Commentary: The Effect of Marijuana Use on the Risk for Schizophrenia [CME]

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As the debate rages over legalizing marijuana, the medical community has a responsibility to understand and share the risks associated with marijuana use. Marijuana, or cannabis, is considered by many to be safe, even therapeutic, but research has shown a connection between marijuana use during adolescence and an increased risk of schizophrenia. Schizophrenia is a chronic and disabling brain disorder with no cure. An international panel of experts discussed topics such as the factors that make people vulnerable to psychosis, the effects of marijuana use early in adolescence and of chronic use, and the effects of combining marijuana with other drugs and alcohol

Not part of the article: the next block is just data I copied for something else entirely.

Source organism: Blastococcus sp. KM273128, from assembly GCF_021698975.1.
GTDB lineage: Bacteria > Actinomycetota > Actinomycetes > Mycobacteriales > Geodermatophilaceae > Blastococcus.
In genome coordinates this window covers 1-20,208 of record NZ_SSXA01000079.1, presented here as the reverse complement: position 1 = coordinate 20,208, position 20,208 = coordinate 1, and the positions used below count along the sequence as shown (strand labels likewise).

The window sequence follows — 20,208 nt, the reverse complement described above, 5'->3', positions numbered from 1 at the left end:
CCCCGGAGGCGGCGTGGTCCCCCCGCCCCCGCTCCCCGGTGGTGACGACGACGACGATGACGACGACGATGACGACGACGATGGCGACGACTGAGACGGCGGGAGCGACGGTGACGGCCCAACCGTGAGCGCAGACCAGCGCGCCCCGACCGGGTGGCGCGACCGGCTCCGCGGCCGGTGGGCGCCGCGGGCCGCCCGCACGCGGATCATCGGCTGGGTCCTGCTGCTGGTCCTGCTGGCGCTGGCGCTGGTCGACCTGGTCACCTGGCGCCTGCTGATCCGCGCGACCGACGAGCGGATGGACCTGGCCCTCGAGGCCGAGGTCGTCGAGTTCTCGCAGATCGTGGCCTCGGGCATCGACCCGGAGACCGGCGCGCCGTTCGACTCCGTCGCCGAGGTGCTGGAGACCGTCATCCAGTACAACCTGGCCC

From the Department of Psychiatry, Harvard Medical School, and the Department of Psychiatry and the Center for Addiction Medicine, Massachusetts General Hospital, Boston (Dr Evins); Department of Psychiatry and the Department of Pharmacology and Toxicology, Geisel School of Medicine at Dartmouth, and the Dartmouth Center for Clinical Translational Science, Hanover, New Hampshire (Dr Green); Department of Neurology and the Department of Psychiatry and Behavioral Sciences, Albert Einstein College of Medicine of Yeshiva University, New York, New York (Dr Kane); Department of Psychiatry, The Zucker Hillside Hospital, Glen Oaks, New York (Dr Kane); Behavioral Health Services, North Shore-Long Island Jewish Health System, Hyde Park, New York (Dr Kane); and Department of Psychiatry, Institute of Psychiatry, King’s College London, London, United Kingdom (Dr Murray).

J Clin Psychiatry 2012;73(11):1463-1468

https://doi.org/10.4088/JCP.12012co1c